It’s a nice idea, but even for those that live in a farming enviroment the local biome is going to have a pretty big effect on what you can truly get locally.

malatronOct 20, 2005 at 1:48PM

Again, incase those who have commented here have not yet checked the comments at the Gristmill post, I encourage you to do so.

There is a very engaging and perceptive discussion going on over there.

Here are the links to some comments I found particulary stimulating:
The Author Tom Philpott response to crticism.

Sishongjerry’s, It’s harder than you think.

Tasmonia’s Know how necassary.

And my first comment.

I think it’s imporatnt to note the different set of barriers that each class and race face when faced with these issues. I am a white male, which no doubt in my mind causes me an advantage in my ability to build coomunity with farmers, who themselves are 98% white and male. With that said, others may or may not face greater diifuculty creating the same access I have, but you can create it.

No doubt. It takes work, and effort, but you will be rewarded with the designation of being a member of a community.
A member which affords you the benefits of a commpasionate marketplace.

As I said at Gristmill, “we may be poor, but we are not dumb. We adapt, and we do so smartly and quietly…I guess you could say we live with market protection, which is how it should be, as anybody with affluence is very familar with”

sishongjerryOct 20, 2005 at 2:09PM

It’s harder than you think

I have lived in both rural areas in high school, Denton, NC. and urban currently, Chicago, IL. I am also broke. I will say, even though I know, I KNOW, that locally grown food is better for my health and in some respects my wallet, I can’t afford to eat it. Yes, the economic benefits are there, if you have the money to go shopping for food, and the time to actually prepare a meal, Plus, I’m not a vegetarian, and I’m not quite ready to buy a pound of ground beef from the farmers market…
To the point here, processed, industrialized food is cheaper to an extent. If all the money I have is 10 dollars, I can go to McDonalds and purchase 2 double cheeseburgers, and fries, for under $3.25 with tax included.

Granted it’s just one meal, but I, being broke and cheap, will buy it just the same, simly because I cannot afford to purchase each of the individual ingredients at one time.

I know this is bad for me, I know that it doesn’t help my community, I know what should be done, I just cannot afford to do it. I have to work through most farmers markets anyway, so I wouldn’t even be able to get there without losing money by taking time off work.

I have long been of the opinion that healthy, fresh, “clean” food is primarily harvested for the upper echelons. You don’t even have to be rich, you just have to not be poor. With an average person such as myself is lucky to find a job making more than $8 an hour, ($16,640 each year). Without an income over $23,000 a year (before taxes), living in Chicago where the cost of rent alone can be $12,000-15,000 that only leaves about $5,000-6,000 for all the other bills. In the end, The food budget drops to only being $1,500 each year, that’s less than $5 each day, for 3 meals.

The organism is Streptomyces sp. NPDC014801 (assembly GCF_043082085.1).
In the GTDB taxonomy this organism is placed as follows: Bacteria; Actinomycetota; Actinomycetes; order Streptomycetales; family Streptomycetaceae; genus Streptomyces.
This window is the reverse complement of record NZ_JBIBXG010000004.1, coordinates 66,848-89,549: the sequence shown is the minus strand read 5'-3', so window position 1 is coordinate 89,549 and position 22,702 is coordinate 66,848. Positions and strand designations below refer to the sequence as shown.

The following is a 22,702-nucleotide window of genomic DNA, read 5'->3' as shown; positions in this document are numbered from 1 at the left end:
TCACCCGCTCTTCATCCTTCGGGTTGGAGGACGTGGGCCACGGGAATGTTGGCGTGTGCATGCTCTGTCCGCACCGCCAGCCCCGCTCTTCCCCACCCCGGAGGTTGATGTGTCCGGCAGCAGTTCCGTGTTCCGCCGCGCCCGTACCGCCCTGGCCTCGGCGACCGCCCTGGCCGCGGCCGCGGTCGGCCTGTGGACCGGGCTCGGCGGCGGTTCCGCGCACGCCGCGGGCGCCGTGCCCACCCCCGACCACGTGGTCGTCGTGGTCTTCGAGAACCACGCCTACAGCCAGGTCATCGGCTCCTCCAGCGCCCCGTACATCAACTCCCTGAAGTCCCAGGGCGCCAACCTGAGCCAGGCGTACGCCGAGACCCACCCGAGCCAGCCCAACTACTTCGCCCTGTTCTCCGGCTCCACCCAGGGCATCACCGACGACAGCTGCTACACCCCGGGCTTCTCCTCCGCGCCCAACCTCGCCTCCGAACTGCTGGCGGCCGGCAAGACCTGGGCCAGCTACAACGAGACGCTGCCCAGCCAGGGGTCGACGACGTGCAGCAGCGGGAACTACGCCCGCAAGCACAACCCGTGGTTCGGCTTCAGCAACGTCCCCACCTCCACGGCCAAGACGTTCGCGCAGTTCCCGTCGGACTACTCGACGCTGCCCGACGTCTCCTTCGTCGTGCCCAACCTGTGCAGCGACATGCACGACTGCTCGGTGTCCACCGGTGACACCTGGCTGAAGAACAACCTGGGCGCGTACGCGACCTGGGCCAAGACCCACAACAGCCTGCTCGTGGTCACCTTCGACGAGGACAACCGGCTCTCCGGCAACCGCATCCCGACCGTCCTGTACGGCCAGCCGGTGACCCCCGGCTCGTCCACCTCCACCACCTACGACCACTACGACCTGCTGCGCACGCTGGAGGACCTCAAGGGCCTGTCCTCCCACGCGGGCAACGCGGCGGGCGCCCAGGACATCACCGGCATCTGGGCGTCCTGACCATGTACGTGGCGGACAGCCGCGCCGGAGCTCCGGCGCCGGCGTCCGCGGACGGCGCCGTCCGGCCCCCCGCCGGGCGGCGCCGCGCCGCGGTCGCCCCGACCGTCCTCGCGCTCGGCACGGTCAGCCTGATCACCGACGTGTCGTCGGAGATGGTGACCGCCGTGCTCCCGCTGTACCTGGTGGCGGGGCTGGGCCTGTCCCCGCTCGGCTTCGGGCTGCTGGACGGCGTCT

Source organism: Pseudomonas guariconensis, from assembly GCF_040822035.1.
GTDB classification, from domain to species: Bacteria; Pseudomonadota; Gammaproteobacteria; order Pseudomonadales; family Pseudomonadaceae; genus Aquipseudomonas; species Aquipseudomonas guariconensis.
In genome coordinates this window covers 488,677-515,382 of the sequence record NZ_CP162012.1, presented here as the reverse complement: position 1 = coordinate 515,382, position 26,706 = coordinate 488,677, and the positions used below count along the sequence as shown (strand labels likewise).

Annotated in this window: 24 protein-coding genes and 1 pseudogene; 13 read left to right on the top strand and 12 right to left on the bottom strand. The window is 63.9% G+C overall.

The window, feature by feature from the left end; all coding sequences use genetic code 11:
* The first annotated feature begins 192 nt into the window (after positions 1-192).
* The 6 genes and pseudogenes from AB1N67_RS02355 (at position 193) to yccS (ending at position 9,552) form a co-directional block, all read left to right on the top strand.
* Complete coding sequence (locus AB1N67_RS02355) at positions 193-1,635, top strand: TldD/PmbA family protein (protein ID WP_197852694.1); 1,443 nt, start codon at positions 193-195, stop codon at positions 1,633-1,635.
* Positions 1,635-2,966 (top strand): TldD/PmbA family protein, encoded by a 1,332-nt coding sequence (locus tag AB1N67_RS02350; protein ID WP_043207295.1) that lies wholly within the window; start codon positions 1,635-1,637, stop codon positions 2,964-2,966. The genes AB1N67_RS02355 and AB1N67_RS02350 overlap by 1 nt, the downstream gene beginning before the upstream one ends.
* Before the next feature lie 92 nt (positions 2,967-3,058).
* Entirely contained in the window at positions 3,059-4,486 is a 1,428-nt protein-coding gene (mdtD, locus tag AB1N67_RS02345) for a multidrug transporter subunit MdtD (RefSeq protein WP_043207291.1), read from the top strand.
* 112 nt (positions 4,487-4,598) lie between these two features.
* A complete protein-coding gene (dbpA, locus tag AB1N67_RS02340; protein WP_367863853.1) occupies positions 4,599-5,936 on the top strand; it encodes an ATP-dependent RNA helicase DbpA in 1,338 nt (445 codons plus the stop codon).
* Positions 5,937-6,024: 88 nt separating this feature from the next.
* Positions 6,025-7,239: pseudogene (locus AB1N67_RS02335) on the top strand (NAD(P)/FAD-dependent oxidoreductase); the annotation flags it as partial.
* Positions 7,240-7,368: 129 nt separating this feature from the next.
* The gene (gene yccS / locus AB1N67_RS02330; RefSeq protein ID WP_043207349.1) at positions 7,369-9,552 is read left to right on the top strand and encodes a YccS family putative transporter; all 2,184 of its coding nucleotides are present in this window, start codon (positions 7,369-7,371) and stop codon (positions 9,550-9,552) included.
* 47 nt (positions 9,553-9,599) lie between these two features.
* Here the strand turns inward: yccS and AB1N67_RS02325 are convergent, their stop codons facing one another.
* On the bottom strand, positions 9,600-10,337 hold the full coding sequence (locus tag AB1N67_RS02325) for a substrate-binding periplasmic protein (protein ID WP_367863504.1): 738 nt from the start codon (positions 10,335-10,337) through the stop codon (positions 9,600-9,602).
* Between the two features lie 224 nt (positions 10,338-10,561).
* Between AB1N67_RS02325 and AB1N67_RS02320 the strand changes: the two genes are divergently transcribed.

I would have to say, and this is just observation, but everyone who argued it was not about being rich enough to buy the food, can probably afford to do such, without having to worry about living in the street because you spent that $5 on A tomato instead of rent

tom philpottOct 20, 2005 at 2:24PM

Thanks, malatron! Good stuff.

LaurieOct 27, 2005 at 9:32AM

It bothers me that Slow Food may be getting a bum rap. Slow Food is doing much to raise awareness of local foods and yes, Slow Food USA groups DO have programs to work with lower-income groups. As Tom mentioned, Slow Food New York sponsors community gardens, and the Slow Food DC listserv reports many initiatives that work with lower-income groups. If Slow Food makes local heritage food trendy, so what? It makes the issue of the importance of locally, sustainably raised foods attractive to a group of people who would never have given it a second thought before. It works at the consumer level as well as the farm level.

As for those who say they can’t afford food other than McDonald’s, I’m sorry, but I’ve been in your shoes, and I just don’t buy that argument. I can eat much more cheaply by preparing my own food than eating fast food. Education and prioritizing your time and money is the key. I began by substituting one organic item at a time at the grocery store, and learned how to shop efficiently. It does take planning and thought, but it can actually be fun if you take on a positive attitude about it. Slow Food doesn’t have to be expensive or take long and laborious preparation. It is more of a way of thinking about life than a way of eating.

This thread is closed to new comments. Thanks to everyone who responded.